Plus, there are other matters of Banks “forgetting” that he had met Kim Dotcom; forgetting that he had asked for a donation; forgetting taking a helicopter ride to his Coatesville mansion, etc.

Banks referred several times that the Court of Appeal had vindicated him and his wife;

I have been completely exonerated.” (@ 2:05)

No such thing has occurred. His case was dismissed on a technicality. The evidence – including any new evidence – was never put before a jury to determine.

I submit to the reader that judicial “vindication” by technicality is no vindication at all.

Banks’ claim to innocence should be regarded as a mere “technicality”, at best.

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References

Radio NZ: Morning Report – Banks calls for Solicitor-General to stand aside (alt. link) (audio)

NZ Herald: Dotcom’s secret donation to Banks

NZ Herald: Banks’ donations – ‘I know nothing’

NZ Herald: Banks scandal – Lost in the memory banks

Other blogs

No Right Turn: Acquitted

Pundit: If you want people to believe you are honest, then it’s best not to file false donation returns

The Standard: John Banks; Conviction Quashed

Previous related blogposts

John Banks – escaping justice

John Banks: condition deteriorating

John Banks – escaping justice (Part Rua)

John Banks – escaping justice (Part Toru)

From the Pot-Kettle-Black files: John Banks (1997)

John Banks, ACT, and miscellaneous laws

Graham McCready to John Banks – an Open Letter

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John banks - kim dotcom - false electoral return - conviction - 2010 local body election.

This blogpost was first published on The Daily Blog on 21 May 2015.

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The cupboard is bare, says Dear Leader

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a-country-of-opportunity

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The latest on Budget 2015;

Prime Minister John Key is lowering expectations about measures to combat child poverty in this week’s budget.

Mr Key says there’ll be “some support” for those suffering material deprivation.

“But you’d appreciate that there’s a limited amount of resources that we’ve got in very tight financial conditions,” he told reporters on Monday.

Key has driven home the lack of “resources” (ie; money) in this year’s budget. On the Paul Henry show – that great bastion of critical thinking –

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cartoon

 

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–  Key was his usual relaxed self as he casually informed his host;

“We don’t have a lot of money. But again what I’d say to you is that we already do a lot, but there could be more we could do.”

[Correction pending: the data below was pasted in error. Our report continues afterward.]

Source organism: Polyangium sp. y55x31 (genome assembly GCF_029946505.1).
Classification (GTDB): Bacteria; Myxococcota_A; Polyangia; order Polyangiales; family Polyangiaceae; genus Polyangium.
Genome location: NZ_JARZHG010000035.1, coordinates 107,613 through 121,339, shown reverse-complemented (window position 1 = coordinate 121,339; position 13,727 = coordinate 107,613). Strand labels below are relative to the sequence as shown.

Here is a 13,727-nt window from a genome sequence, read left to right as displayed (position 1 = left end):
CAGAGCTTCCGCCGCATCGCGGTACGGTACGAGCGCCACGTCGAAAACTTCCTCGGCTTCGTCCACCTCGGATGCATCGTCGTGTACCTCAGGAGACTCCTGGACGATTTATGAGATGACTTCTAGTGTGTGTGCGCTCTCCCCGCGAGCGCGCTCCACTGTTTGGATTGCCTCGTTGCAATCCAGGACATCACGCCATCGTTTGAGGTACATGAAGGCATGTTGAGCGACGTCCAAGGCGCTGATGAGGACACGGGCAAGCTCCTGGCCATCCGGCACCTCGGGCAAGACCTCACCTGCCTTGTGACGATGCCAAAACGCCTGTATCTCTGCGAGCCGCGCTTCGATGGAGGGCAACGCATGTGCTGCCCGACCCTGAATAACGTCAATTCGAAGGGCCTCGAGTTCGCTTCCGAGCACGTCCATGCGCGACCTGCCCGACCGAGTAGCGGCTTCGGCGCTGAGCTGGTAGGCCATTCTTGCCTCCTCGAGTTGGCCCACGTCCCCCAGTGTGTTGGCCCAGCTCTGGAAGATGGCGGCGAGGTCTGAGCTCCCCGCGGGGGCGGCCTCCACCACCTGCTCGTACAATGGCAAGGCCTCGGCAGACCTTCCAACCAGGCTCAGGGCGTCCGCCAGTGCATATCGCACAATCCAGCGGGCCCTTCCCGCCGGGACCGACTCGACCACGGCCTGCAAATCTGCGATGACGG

And just to drive home the point, again casually;

“When you go to a Budget, you don’t have a lot of cash – and we haven’t, because we’ve been wanting to get the books in order.”

Of course National doesn’t “have a lot of money“.

Remember the tax cuts that Key promised during the 2008 general election? That was the  money National gave away in 2009 and 2010.

2008 was election year, and National’s aspiring leader, John Key, was pulling out all stops to win. His promises of tax cuts were the lynch-pin of National’s campaign strategy.

On  2 August 2008, National announced;

National will fast track a second round of tax cuts and is likely to increase borrowing to pay for some of its spending promises, the party’s leader John Key says.

But Mr Key said the borrowing would be for new infrastructure projects rather than National’s quicker and larger tax cuts which would be “hermetically sealed” from the debt programme.

The admission on borrowing comes as National faces growing calls to explain how it will pay for its promises, which include the larger faster tax cuts, a $1.5 billion broadband plan and a new prison in its first term.

On  26 September 2008, the Herald reported;

GDP shrank 0.2 per cent in the June quarter, confirming what everyone already knew – that the country is in recession. The smaller than expected June quarter decline followed a fall of 0.3 per cent in the three months to March, so the country now meets the common definition of recession: two consecutive quarters of economic contraction.

Undeterred by the country entering into recession, on  6 October 2008, Key promised;

John Key has defended his party’s planned program of tax cuts, after Treasury numbers released today showed the economic outlook has deteriorated badly since the May budget. The numbers have seen Treasury reducing its revenue forecasts and increasing its predictions of costs such as benefits. Cash deficits – the bottom line after all infrastructure funding and payments to the New Zealand Superannuation Fund are made – is predicted to blow out from around $3 billion a year to around $6 billion a year.

With a looming election only a month away, on 14 October 2008, National maintained it’s commitment to tax-cuts;